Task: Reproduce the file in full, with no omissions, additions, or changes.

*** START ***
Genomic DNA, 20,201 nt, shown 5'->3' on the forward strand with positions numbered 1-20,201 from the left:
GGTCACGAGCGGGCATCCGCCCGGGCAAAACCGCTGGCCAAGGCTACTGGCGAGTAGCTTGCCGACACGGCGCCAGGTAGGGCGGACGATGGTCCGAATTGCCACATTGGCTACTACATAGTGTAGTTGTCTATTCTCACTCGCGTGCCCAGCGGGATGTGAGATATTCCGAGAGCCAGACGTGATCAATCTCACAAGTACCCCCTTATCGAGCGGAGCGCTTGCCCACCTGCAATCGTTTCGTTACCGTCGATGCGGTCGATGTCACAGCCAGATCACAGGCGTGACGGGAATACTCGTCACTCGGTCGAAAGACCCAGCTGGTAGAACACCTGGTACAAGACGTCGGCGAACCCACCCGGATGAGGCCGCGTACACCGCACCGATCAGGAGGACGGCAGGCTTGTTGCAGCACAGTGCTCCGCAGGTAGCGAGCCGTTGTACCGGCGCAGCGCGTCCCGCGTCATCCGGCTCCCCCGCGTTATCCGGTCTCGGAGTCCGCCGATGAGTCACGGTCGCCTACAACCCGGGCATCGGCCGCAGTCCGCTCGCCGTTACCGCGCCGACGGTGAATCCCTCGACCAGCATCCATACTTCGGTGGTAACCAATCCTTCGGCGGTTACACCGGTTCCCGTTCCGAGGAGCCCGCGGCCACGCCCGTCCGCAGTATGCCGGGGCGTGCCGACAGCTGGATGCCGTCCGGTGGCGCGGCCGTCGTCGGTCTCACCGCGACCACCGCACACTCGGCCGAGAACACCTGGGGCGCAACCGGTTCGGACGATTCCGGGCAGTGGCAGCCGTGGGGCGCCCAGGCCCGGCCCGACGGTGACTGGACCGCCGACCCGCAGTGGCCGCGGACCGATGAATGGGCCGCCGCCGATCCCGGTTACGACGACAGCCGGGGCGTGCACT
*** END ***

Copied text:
Genomic DNA, 20,201 nt, shown 5'->3' on the forward strand with positions numbered 1-20,201 from the left:
GGTCACGAGCGGGCATCCGCCCGGGCAAAACCGCTGGCCAAGGCTACTGGCGAGTAGCTTGCCGACACGGCGCCAGGTAGGGCGGACGATGGTCCGAATTGCCACATTGGCTACTACATAGTGTAGTTGTCTATTCTCACTCGCGTGCCCAGCGGGATGTGAGATATTCCGAGAGCCAGACGTGATCAATCTCACAAGTACCCCCTTATCGAGCGGAGCGCTTGCCCACCTGCAATCGTTTCGTTACCGTCGATGCGGTCGATGTCACAGCCAGATCACAGGCGTGACGGGAATACTCGTCACTCGGTCGAAAGACCCAGCTGGTAGAACACCTGGTACAAGACGTCGGCGAACCCACCCGGATGAGGCCGCGTACACCGCACCGATCAGGAGGACGGCAGGCTTGTTGCAGCACAGTGCTCCGCAGGTAGCGAGCCGTTGTACCGGCGCAGCGCGTCCCGCGTCATCCGGCTCCCCCGCGTTATCCGGTCTCGGAGTCCGCCGATGAGTCACGGTCGCCTACAACCCGGGCATCGGCCGCAGTCCGCTCGCCGTTACCGCGCCGACGGTGAATCCCTCGACCAGCATCCATACTTCGGTGGTAACCAATCCTTCGGCGGTTACACCGGTTCCCGTTCCGAGGAGCCCGCGGCCACGCCCGTCCGCAGTATGCCGGGGCGTGCCGACAGCTGGATGCCGTCCGGTGGCGCGGCCGTCGTCGGTCTCACCGCGACCACCGCACACTCGGCCGAGAACACCTGGGGCGCAACCGGTTCGGACGATTCCGGGCAGTGGCAGCCGTGGGGCGCCCAGGCCCGGCCCGACGGTGACTGGACCGCCGACCCGCAGTGGCCGCGGACCGATGAATGGGCCGCCGCCGATCCCGGTTACGACGACAGCCGGGGCGTGCACT